Infrastructure Resilience Planning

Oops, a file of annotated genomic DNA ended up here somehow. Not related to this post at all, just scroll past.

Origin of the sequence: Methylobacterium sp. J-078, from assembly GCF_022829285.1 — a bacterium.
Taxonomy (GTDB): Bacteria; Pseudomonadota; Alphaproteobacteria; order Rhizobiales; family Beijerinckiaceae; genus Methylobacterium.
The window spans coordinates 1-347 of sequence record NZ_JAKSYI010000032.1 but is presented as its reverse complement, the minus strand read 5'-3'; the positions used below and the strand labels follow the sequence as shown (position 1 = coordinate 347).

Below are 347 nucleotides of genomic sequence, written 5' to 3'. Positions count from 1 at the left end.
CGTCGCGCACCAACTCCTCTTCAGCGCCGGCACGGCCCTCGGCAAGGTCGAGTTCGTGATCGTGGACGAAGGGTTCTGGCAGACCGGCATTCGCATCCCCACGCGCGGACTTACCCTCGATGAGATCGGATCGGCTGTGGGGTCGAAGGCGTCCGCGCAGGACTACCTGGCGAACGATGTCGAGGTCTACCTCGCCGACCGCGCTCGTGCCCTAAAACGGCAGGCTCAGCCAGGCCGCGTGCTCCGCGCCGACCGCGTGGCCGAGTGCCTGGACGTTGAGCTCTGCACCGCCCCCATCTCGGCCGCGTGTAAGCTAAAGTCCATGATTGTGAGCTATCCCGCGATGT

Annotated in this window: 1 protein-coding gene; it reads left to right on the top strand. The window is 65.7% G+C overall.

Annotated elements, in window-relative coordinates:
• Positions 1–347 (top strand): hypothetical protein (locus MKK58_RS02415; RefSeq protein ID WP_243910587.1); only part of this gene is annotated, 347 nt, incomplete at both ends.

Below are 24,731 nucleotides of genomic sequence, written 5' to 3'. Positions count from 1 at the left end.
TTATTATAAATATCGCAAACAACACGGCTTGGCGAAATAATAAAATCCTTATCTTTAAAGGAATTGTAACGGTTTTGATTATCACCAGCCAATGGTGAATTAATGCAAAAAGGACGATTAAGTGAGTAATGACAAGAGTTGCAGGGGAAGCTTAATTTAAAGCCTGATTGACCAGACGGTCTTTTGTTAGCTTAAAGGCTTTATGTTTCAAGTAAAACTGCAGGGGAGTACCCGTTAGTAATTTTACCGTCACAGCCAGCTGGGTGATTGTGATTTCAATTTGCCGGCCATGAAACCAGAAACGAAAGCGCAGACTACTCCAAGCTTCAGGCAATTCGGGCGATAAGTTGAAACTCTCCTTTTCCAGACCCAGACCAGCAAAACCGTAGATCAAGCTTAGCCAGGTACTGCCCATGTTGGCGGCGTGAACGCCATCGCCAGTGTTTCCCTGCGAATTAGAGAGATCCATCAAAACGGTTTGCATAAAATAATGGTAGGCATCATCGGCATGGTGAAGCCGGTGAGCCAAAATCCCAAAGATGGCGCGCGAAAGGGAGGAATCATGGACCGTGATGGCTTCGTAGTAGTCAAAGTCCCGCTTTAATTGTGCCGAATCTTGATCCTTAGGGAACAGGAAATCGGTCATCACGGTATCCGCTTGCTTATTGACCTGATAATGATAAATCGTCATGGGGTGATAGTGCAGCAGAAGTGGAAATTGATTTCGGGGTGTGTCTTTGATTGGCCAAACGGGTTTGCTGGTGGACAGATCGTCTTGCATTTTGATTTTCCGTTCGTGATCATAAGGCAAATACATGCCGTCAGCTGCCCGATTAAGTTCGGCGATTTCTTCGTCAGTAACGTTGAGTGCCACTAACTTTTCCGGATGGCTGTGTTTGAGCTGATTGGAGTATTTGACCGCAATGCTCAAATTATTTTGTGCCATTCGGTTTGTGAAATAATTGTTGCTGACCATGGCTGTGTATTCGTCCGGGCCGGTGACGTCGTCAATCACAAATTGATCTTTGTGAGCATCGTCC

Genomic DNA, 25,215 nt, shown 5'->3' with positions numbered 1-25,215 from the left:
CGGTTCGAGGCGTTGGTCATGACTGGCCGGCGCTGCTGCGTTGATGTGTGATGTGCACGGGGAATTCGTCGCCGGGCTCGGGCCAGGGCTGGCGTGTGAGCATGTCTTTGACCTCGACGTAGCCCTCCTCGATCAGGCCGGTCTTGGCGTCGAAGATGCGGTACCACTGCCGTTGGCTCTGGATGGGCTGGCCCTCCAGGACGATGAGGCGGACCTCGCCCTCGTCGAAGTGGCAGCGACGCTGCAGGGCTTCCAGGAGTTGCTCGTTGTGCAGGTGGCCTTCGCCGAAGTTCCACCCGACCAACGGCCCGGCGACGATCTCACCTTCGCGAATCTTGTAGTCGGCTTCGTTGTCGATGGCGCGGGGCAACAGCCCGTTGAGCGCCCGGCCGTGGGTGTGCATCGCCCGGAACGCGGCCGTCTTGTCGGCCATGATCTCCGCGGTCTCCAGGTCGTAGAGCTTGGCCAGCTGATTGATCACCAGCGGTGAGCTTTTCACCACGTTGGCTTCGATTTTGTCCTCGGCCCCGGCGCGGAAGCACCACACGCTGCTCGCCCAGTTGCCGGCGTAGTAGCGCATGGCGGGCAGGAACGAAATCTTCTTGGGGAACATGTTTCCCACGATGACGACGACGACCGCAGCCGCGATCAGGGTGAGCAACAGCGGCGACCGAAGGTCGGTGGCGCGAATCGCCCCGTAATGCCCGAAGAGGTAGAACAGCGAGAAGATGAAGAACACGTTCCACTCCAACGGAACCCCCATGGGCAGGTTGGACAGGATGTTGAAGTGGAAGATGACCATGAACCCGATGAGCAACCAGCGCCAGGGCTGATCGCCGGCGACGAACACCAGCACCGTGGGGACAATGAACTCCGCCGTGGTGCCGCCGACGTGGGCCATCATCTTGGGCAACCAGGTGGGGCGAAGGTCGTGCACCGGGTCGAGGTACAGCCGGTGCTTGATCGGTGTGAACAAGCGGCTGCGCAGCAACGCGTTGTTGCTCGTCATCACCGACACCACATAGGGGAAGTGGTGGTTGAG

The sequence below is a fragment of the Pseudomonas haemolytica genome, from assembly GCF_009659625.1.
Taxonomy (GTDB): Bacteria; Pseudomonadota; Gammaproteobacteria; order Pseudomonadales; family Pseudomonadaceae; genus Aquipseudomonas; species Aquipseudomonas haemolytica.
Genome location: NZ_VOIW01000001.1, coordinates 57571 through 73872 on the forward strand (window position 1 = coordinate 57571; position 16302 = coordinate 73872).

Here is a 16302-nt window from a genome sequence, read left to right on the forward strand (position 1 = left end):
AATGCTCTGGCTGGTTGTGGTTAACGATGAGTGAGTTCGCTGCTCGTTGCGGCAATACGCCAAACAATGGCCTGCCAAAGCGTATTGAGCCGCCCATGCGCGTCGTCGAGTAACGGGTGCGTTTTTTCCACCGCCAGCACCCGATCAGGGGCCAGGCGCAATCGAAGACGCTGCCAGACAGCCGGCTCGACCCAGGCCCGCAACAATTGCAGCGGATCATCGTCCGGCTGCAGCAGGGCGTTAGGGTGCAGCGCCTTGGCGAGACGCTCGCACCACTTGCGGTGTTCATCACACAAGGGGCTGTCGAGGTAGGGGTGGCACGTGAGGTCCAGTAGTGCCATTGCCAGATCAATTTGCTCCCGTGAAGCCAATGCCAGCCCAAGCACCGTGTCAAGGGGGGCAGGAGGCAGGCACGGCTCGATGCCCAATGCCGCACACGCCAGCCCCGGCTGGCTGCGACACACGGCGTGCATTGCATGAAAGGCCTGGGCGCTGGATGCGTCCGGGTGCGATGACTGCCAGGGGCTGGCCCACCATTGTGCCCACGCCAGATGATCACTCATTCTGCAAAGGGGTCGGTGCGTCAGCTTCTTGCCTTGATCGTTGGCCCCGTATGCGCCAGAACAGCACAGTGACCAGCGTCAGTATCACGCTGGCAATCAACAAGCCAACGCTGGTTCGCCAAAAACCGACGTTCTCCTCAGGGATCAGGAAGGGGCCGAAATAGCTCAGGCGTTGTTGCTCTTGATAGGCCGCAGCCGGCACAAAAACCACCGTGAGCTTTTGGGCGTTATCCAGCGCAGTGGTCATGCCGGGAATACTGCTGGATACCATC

Recent increases in flooding frequencies and intensities has become a major problem to coastal cities. Since 1980, 69% of major floods on the coast of Georgia have occurred in the last 5 years. This brings a major burden to the infrastructure of a region; buildings are damaged, roads have to be closed, and some regions lose power and potable water. Therefore, having an understanding of possible flooding scenarios is paramount to determine optimal mitigation strategies to lessen the impacts of these events. This work focuses on the impacts to critical infrastructure, including public facilities, fire stations, police stations, schools, and hospitals. With spatial analysis and GIS tools, this work shows a quantitative approach to measure the vulnerability of critical infrastructure in Chatham County. This analysis is able to decrease the uncertainty in the estimation of inundation extents with the use of a dense network of sea level sensors that provide valuable localized water-level data to this process. Moreover, by merging this data with state-of-the-art techniques of risk assessment, this work provides quantitative support to relevant decision-makers to improve the resilience of valuable facilities that are required to fulfill high standards of performance during and after these pressing and recurring events.